ISBuC (v7) 2012
Peat & The Isle of Skye

'Paradise Lost & Found'
At one time many hillsides of Skye now under peat were populated by the early proto-farmers of the Neolithic and Bronze Age periods. The climate was sufficiently dry and warm for peat not to form. This changed, and effectively terminated what we call the Bronze Age, when there was a massive eruption of an Icelandic volcano called Heckla. Ash blasted into the upper atmosphere encircled the Earth and caused a mini "nuclear" winter -- attenuating the sun's warming effect and initiating increased rainfall. The ensuing conditions were perfect for the ecology of the ombrotrophic mire. In glacial rock depressions rainwater gathered to form shallow still-water lakes, and the process of peat formation began.

Because these bogs held water the hill dwellers found their land increasingly water-logged and their crops prone to disease and failure. As a result there was a general move to lower, dryer pastures, or to new pastures entirely. In one or two locations on Skye it's possible to see old stane dykes which disappear into an area of peat bog and reappear, following the same line at the other side. That is clear evidence of Bronze Age toil.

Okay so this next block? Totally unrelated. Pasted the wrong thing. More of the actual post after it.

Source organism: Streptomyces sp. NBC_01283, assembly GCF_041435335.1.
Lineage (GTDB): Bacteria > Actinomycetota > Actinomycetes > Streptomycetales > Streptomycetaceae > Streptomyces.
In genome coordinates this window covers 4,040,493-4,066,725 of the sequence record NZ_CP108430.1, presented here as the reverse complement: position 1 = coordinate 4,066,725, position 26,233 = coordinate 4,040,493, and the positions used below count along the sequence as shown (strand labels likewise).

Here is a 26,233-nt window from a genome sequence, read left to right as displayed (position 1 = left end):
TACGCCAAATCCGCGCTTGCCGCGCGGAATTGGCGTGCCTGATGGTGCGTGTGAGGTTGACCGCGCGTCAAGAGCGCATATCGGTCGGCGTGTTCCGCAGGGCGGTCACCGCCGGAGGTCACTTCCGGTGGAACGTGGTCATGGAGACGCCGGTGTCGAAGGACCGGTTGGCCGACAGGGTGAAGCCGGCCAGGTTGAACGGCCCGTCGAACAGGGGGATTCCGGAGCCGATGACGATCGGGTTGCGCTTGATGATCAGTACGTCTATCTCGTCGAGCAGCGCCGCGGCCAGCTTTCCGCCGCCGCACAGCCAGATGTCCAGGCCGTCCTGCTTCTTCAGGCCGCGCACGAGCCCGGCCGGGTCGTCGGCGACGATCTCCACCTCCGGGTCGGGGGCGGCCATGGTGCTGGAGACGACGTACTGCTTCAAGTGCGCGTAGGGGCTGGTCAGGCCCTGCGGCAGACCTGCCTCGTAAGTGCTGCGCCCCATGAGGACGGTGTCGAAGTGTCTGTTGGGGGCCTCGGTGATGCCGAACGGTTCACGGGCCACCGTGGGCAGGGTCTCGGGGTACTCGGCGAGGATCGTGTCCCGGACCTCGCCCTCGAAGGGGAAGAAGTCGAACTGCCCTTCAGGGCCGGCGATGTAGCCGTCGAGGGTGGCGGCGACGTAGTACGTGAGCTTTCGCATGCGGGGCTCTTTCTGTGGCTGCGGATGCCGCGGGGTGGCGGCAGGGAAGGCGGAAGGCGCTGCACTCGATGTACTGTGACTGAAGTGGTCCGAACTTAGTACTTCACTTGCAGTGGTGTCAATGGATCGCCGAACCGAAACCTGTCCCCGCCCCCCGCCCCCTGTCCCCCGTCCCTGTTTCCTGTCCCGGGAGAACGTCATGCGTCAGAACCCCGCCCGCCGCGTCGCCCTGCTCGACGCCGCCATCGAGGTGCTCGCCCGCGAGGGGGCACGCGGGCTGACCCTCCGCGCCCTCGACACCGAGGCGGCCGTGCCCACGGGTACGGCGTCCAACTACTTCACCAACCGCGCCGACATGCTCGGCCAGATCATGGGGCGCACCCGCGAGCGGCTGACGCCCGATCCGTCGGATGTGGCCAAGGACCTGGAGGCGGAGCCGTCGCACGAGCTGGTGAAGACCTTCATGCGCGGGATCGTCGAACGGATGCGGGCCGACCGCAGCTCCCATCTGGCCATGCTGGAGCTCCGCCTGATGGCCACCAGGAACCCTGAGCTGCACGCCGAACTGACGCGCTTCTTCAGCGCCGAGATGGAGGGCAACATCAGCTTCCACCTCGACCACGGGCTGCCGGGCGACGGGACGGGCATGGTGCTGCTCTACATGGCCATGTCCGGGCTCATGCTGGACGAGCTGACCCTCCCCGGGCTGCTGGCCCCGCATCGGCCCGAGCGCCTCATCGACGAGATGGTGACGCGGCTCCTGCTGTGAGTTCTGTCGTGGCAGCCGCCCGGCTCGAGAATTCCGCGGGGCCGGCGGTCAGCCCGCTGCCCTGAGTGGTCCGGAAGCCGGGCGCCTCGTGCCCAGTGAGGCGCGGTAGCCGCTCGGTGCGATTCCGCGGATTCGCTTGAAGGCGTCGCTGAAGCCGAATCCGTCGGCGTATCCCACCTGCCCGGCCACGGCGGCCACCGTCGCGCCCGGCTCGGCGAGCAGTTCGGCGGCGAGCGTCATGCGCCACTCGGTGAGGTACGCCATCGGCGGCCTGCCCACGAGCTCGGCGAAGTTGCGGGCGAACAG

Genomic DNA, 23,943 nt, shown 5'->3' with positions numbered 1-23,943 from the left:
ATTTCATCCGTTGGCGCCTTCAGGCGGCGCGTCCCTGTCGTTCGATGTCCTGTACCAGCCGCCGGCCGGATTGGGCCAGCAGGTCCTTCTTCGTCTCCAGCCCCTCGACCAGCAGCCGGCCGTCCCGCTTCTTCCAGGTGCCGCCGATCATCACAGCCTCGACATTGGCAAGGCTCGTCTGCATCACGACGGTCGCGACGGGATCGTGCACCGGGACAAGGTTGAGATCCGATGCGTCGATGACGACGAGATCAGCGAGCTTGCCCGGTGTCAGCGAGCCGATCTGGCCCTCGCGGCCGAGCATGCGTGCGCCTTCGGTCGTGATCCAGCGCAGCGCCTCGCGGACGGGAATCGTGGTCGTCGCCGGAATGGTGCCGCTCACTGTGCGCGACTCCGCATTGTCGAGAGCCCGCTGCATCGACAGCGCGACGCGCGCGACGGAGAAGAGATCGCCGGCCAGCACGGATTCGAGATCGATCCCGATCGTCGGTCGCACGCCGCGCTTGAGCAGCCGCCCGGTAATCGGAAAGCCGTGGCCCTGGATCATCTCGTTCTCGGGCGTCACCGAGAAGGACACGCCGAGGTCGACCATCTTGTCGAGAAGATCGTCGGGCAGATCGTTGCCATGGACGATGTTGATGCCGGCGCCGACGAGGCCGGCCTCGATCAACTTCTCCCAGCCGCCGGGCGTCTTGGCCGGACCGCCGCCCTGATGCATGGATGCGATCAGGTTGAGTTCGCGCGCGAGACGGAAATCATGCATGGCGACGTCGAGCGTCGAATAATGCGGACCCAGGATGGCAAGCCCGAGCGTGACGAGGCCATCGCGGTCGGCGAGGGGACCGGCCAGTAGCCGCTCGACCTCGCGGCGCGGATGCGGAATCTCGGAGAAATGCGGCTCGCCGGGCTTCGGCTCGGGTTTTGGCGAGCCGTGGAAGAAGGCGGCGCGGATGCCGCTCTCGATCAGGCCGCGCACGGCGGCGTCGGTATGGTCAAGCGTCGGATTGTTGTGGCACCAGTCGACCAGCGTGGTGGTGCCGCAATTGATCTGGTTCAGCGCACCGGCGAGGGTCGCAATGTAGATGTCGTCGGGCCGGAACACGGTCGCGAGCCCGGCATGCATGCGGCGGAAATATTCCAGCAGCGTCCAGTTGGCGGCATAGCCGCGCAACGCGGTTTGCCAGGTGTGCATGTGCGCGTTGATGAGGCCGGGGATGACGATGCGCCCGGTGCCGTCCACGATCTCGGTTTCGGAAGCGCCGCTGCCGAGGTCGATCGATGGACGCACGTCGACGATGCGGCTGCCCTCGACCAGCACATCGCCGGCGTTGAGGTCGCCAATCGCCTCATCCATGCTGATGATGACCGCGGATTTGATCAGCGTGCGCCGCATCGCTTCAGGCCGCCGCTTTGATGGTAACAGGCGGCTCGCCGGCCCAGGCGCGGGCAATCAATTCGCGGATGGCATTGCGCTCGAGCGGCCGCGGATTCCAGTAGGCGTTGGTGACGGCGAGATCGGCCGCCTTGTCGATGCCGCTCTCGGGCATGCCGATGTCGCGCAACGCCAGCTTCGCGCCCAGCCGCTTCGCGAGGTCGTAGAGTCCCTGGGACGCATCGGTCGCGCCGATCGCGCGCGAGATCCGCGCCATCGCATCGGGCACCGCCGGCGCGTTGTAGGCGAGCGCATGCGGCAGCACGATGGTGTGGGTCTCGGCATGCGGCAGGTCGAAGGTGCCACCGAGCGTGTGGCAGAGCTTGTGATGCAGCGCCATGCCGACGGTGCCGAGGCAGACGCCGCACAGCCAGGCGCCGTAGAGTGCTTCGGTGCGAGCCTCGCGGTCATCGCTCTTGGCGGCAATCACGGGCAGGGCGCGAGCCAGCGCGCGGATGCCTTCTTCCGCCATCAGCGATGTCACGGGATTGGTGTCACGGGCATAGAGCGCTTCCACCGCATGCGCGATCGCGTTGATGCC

In passing it's also worth considering the shielings which dot the hillsides above the townships of Skye. Shielings were primitive stone shelters where the daughters and sons of communities could rest, or stay overnight, when tending cattle grazing high on the hills. Some archaeologists now believe that many of these were built on the sites of (and most likely using materials from) those original Bronze Age dwellings.

The Heckla eruption was identified, in the course of mainland archaeological digs, by traces of tiny volcanic glass dust, or tephra, found under the lowest peat layer. Every volcanic eruption produces its own fingerprint of these glass fragments. Subsequent traces of other tephra, identifying other volcanic eruptions, are also found within between peat layers, along with pollens and insect remains, and much more. Thus every metre depth of peat is one thousand years of natural history preserved. Changes in ecology, climate, atmospheric pollution (including metals pollution) and archaeology can all be observed from extracted cores.

Just what peat bogs conceal can only be speculated upon. Early field systems, almost certainly, were covered by thousands of years of peat formation. Dwellings too, most likely. The strange scarceness on Skye of standing stones and the almost non-existence of stone circles may be down to peat. It should be noted that more than four metres of peat had to be removed to fully reveal the standing stones of Callanish on Lewis, so arrangements of smaller stones or fallen stones may well be concealed on Skye.

Courtesy of Geoff Holman